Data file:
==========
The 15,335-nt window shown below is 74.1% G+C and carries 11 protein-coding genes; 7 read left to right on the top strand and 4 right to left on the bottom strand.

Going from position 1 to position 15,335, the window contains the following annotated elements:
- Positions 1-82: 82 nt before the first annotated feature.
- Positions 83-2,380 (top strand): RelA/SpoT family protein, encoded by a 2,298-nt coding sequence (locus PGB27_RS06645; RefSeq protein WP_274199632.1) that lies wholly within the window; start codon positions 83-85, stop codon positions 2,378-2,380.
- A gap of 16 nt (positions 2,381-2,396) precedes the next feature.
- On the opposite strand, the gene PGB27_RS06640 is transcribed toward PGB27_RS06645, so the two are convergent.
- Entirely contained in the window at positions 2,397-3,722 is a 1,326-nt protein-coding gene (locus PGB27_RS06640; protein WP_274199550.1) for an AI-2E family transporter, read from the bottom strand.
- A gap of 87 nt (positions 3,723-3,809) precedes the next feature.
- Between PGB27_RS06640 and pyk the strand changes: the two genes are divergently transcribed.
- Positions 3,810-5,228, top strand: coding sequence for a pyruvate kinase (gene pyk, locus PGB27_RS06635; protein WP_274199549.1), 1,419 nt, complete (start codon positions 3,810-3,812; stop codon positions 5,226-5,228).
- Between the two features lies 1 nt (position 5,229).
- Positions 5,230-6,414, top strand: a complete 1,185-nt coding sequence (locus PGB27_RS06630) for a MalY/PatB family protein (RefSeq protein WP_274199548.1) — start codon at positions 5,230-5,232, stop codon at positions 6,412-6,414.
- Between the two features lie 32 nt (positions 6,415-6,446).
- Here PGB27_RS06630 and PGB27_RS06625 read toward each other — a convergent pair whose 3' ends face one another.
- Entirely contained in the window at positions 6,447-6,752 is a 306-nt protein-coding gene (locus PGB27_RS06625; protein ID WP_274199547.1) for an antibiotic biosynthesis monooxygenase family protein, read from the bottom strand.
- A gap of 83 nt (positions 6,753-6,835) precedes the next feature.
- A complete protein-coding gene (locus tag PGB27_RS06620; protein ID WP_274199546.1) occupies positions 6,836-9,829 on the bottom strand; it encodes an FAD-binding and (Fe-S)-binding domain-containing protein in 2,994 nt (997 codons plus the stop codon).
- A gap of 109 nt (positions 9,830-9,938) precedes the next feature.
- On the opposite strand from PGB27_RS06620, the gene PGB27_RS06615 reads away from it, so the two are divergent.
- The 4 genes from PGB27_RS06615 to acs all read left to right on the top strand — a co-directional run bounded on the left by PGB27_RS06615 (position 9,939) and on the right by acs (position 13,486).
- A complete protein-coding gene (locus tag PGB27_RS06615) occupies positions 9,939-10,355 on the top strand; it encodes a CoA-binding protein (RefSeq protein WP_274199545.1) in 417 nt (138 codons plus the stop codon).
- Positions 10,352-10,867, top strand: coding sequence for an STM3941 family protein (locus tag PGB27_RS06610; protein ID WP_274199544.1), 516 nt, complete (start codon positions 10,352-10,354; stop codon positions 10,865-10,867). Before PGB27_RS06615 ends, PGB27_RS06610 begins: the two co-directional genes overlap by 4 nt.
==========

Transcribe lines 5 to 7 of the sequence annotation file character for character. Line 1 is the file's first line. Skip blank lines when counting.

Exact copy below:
- A gap of 16 nt (positions 2,381-2,396) precedes the next feature.
- On the opposite strand, the gene PGB27_RS06640 is transcribed toward PGB27_RS06645, so the two are convergent.
- Entirely contained in the window at positions 2,397-3,722 is a 1,326-nt protein-coding gene (locus PGB27_RS06640; protein WP_274199550.1) for an AI-2E family transporter, read from the bottom strand.